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The photovoltaic polarizers can harvest ambient light too, so they could potentially help charge a phone when it’s not in use. “When the phone sits, it could work in the background, collecting energy and recycling it back to the battery,” says Youssry Botros, program director at the Intel Labs Academic Research Office.

The second group, led by Jay Guo of the University of Michigan, is developing energy-harvesting color filters. Color filters are used in many types of displays, but the ones made by Guo’s team are appropriate for use in reflective “electronic paper” screens. These contain arrays of sub-pixels that absorb ambient light and then reflect red, green, or blue light.

Guo and colleagues combined a common polymer solar-cell material with a kind of color filter that his group invented last year. The photovoltaic color filter converts into electricity about two percent of the light that would otherwise be wasted.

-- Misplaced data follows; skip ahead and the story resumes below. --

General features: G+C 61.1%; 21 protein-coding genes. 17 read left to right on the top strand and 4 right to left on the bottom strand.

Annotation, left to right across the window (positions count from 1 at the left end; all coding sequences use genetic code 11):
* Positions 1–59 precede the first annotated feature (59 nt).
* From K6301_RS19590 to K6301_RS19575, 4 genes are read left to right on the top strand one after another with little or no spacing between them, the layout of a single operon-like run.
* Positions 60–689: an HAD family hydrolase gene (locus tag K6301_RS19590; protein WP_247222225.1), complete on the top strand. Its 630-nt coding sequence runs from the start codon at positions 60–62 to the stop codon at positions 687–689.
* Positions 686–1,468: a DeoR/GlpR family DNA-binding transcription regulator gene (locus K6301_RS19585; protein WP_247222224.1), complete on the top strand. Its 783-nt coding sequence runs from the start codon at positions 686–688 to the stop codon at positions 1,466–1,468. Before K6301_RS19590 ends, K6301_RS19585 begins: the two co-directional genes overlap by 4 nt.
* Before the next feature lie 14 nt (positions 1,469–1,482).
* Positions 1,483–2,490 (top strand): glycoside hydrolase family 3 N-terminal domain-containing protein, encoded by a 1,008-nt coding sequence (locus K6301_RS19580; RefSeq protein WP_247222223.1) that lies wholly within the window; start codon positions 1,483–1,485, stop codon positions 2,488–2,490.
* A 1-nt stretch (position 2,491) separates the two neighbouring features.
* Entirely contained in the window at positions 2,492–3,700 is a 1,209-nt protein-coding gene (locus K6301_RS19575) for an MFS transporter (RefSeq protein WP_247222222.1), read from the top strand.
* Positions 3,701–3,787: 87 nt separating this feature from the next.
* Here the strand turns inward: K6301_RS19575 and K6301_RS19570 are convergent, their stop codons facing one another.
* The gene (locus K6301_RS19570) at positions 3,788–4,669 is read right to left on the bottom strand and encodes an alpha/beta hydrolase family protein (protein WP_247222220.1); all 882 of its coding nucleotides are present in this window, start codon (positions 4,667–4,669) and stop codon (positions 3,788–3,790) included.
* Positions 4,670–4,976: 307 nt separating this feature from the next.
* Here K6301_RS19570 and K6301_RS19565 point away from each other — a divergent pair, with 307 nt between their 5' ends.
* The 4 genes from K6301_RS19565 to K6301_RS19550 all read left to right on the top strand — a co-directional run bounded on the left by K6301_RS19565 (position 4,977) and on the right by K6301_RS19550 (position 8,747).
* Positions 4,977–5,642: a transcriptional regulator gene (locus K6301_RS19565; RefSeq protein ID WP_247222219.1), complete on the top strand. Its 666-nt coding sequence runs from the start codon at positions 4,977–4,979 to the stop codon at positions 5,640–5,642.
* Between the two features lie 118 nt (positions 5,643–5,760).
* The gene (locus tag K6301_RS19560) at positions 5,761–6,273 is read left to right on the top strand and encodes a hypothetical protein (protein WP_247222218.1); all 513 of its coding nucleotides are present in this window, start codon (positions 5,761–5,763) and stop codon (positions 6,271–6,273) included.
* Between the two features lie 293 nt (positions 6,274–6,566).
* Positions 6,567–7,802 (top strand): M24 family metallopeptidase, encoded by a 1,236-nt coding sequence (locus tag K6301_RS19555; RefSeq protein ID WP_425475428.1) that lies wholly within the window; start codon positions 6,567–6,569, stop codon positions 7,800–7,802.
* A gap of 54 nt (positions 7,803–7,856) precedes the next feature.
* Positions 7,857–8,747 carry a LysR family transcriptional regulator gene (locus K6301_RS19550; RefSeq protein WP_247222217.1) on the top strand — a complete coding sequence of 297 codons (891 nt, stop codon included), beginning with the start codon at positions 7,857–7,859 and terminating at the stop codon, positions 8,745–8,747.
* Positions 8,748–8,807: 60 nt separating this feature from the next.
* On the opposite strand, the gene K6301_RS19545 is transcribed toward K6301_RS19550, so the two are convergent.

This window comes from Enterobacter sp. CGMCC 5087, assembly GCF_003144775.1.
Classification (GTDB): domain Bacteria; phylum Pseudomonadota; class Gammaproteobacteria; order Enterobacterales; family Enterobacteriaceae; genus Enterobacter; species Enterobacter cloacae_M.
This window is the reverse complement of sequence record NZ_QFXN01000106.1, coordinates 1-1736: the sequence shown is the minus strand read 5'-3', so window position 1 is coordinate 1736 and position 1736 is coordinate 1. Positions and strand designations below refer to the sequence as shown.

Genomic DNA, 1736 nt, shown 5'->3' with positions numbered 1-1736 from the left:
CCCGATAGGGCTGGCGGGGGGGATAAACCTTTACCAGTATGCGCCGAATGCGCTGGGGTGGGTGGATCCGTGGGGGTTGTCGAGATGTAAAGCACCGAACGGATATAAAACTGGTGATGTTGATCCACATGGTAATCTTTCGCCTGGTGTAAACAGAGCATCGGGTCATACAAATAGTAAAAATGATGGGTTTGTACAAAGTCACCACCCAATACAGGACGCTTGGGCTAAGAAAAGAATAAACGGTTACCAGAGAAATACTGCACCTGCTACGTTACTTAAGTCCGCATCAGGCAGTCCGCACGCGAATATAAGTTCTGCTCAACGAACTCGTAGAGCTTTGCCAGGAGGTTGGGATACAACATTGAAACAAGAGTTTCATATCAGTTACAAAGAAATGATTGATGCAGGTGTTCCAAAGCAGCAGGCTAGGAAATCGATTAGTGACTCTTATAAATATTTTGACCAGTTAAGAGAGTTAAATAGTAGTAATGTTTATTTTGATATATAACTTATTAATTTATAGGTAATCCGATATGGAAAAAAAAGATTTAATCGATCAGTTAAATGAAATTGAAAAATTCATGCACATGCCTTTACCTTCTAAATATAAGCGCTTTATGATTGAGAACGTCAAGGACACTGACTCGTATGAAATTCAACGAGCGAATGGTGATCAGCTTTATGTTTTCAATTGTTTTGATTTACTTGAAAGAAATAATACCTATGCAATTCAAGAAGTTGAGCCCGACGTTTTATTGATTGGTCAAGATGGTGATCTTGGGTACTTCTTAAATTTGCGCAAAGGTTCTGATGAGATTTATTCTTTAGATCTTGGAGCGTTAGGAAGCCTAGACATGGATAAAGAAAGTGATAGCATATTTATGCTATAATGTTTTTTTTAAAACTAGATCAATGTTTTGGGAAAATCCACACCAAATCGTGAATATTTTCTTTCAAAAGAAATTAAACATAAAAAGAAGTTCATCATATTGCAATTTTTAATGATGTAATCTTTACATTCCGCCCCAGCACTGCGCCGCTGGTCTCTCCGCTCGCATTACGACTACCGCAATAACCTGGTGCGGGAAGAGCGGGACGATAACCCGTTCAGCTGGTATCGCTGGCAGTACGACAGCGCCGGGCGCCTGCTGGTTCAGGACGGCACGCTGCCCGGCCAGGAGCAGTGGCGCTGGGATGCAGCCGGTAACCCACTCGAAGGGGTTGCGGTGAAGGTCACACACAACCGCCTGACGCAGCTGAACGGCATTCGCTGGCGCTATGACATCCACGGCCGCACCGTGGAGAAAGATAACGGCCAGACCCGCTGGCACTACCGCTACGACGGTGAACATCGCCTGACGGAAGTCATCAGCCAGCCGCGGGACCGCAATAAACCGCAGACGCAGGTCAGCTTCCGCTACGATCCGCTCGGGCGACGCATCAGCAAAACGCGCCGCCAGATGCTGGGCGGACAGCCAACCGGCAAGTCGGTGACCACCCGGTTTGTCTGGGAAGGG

Guo estimates that full displays incorporating this photovoltaic filter could generate tens of milliwatts of power, enough to make a difference to the life of a cell phone battery. The photovoltaic color filter is described in a paper published online in the journal ACS Nano.

“It’s an intriguing idea,” says Gary Gibson, a scientist developing reflective color displays at HP Labs in Palo Alto, California. Low brightness is a recurring problem for color electronic paper. If the color filter proves practical, says Gibson, energy harvested from ambient light could be used to power a backlight and make the display brighter.

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Credit: UCLA

Tagged: Energy, Materials, materials, solar power, displays, energy efficiency, portable electronics, energy harvesting

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